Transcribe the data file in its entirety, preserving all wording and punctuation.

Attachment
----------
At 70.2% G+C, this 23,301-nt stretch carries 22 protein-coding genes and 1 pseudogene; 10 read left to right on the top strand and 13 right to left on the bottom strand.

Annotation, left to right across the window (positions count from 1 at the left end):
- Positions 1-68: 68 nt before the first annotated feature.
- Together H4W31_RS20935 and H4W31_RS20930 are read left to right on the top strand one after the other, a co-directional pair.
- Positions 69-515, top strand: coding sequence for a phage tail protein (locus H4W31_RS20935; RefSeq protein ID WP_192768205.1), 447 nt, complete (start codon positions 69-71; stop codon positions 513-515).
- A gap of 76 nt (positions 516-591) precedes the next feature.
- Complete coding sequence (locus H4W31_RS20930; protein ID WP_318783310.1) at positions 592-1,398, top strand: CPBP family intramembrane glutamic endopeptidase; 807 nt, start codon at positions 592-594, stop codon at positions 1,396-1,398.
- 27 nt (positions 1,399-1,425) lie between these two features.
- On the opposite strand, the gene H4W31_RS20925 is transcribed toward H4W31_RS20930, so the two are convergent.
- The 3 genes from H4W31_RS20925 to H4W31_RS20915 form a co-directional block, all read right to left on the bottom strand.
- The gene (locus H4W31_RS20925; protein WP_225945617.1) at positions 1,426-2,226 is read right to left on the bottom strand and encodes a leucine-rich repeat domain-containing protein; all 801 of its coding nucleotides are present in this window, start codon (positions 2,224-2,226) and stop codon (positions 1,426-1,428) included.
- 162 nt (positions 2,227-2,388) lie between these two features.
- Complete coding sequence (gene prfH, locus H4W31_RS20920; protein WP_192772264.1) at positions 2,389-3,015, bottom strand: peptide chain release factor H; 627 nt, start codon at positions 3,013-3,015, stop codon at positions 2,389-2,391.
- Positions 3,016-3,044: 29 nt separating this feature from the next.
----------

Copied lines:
At 70.2% G+C, this 23,301-nt stretch carries 22 protein-coding genes and 1 pseudogene; 10 read left to right on the top strand and 13 right to left on the bottom strand.

Annotation, left to right across the window (positions count from 1 at the left end):
- Positions 1-68: 68 nt before the first annotated feature.
- Together H4W31_RS20935 and H4W31_RS20930 are read left to right on the top strand one after the other, a co-directional pair.
- Positions 69-515, top strand: coding sequence for a phage tail protein (locus H4W31_RS20935; RefSeq protein ID WP_192768205.1), 447 nt, complete (start codon positions 69-71; stop codon positions 513-515).
- A gap of 76 nt (positions 516-591) precedes the next feature.
- Complete coding sequence (locus H4W31_RS20930; protein ID WP_318783310.1) at positions 592-1,398, top strand: CPBP family intramembrane glutamic endopeptidase; 807 nt, start codon at positions 592-594, stop codon at positions 1,396-1,398.
- 27 nt (positions 1,399-1,425) lie between these two features.
- On the opposite strand, the gene H4W31_RS20925 is transcribed toward H4W31_RS20930, so the two are convergent.
- The 3 genes from H4W31_RS20925 to H4W31_RS20915 form a co-directional block, all read right to left on the bottom strand.
- The gene (locus H4W31_RS20925; protein WP_225945617.1) at positions 1,426-2,226 is read right to left on the bottom strand and encodes a leucine-rich repeat domain-containing protein; all 801 of its coding nucleotides are present in this window, start codon (positions 2,224-2,226) and stop codon (positions 1,426-1,428) included.
- 162 nt (positions 2,227-2,388) lie between these two features.
- Complete coding sequence (gene prfH, locus H4W31_RS20920; protein WP_192772264.1) at positions 2,389-3,015, bottom strand: peptide chain release factor H; 627 nt, start codon at positions 3,013-3,015, stop codon at positions 2,389-2,391.
- Positions 3,016-3,044: 29 nt separating this feature from the next.